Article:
At the end of last year, the Green for Growth Fund (GGF) launched a major new initiative to provide green finance in local currency for the markets where it operates. To understand why this is valuable and how this helps the funds partners and final beneficiaries, it is important to understand how systems of currency can affect local businesses and households.
Understanding Exchange Rate Volatility
In smaller markets where lending in foreign currency is common, businesses and households typically face a trade-off between upfront borrowing costs and exposure to exchange rate risk. Global economic uncertainty and heightened exchange rate volatility in these markets makes economies sticky, slowing down lending from the biggest bank to the smallest household both in foreign and in local currency, as neither party feels comfortable with the risks involved, particularly for hard hit sectors.
Often, businesses and households unfavourably compare the published borrowing rates for foreign currencies – which are typically lower – with their local currency and believe it would be cheaper to borrow in Dollars or Euros. For example, the average interest rate in Georgia for household/private loans in local currency can be as high as 17%, in comparison to roughly 6% in foreign currency. This decision can leave them vulnerable to economic shocks and local currency depreciation that can wipe out any benefits from a lower interest rate and lead to challenges in repaying a loan.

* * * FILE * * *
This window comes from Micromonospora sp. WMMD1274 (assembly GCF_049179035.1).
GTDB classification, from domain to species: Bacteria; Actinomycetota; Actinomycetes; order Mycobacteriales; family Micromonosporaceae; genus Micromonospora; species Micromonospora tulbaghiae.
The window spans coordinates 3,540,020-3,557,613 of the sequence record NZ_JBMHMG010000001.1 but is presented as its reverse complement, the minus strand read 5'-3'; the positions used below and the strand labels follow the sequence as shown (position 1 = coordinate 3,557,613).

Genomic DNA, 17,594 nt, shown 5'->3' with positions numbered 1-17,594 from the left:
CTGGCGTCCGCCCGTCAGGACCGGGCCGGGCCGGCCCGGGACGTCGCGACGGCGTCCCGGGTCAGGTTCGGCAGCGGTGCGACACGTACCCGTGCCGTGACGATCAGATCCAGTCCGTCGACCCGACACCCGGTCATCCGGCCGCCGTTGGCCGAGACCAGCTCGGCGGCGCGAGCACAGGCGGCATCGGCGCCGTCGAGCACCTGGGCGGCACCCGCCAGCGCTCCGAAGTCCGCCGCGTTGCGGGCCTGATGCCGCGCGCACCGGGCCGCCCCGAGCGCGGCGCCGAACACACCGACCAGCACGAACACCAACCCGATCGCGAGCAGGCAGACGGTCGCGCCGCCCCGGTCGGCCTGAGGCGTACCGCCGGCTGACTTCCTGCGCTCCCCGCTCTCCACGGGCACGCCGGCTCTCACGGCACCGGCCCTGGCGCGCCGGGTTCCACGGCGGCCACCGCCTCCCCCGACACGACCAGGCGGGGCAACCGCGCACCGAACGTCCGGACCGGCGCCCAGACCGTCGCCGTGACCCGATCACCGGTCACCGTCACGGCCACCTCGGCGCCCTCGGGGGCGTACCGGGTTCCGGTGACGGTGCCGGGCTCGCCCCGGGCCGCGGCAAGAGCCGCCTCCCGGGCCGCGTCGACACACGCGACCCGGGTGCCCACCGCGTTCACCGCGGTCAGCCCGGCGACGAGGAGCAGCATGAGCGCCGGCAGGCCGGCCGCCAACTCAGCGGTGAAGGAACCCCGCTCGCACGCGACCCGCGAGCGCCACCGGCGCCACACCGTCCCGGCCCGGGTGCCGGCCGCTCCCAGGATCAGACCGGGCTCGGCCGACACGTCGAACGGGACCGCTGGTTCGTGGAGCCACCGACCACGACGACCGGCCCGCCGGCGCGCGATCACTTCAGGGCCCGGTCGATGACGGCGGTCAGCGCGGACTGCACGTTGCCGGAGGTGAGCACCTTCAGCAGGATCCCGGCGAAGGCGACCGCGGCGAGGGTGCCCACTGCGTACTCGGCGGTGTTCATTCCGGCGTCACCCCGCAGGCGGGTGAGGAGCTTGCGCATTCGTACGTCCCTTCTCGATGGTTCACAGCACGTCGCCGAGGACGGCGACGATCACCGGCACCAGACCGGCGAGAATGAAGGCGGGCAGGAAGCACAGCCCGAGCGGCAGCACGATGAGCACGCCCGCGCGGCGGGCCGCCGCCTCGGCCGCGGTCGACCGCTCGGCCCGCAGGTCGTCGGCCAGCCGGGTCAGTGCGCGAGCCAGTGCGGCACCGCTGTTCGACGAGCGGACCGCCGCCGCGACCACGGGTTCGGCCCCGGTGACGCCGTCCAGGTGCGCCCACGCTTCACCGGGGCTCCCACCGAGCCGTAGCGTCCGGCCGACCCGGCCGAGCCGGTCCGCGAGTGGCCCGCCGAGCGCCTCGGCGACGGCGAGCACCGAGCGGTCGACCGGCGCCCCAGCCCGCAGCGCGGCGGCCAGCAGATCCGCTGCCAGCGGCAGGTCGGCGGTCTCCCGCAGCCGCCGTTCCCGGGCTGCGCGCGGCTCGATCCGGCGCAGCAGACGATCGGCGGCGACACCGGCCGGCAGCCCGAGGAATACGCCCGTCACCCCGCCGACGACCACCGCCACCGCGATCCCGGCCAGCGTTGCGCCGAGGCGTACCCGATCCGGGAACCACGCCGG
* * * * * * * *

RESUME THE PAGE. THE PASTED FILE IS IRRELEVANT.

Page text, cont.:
Exposure to foreign exchange risk is not spread evenly throughout borrowers. Larger clients such as corporates or exporters might have foreign currency denominated income or can find other ways to balance or hedge their risk, while smaller firms and households, operating in local currency, are left more exposed.
The GGF’s new initiative offers partner banks and lending institutions access to local currency finance without the risk associated with foreign currency borrowing. This gives them the confidence to lend domestically without the risk of currency fluctuations while simultaneously investing in a greener and more sustainable future. This is particularly important for those parts of the economy that would otherwise be impacted by currency considerations.
GGF’s New Funding Mechanism
The GGF lending agreements to partner institutions can span several years, and loan periods to their end-clients can be even longer, so predicting currency exchanges on such a timescale is fraught with uncertainty. Therefore, the GGF has created a new funding mechanism, known as “L-shares,” which removes exposure to exchange-rate risks for partner banks, spurring green finance, to help businesses and households mitigate and adapt to climate change faster. Moreover, boosting affordability will be crucial as economies recover at different rates from the pandemic while still needing to make ambitious progress towards climate goals.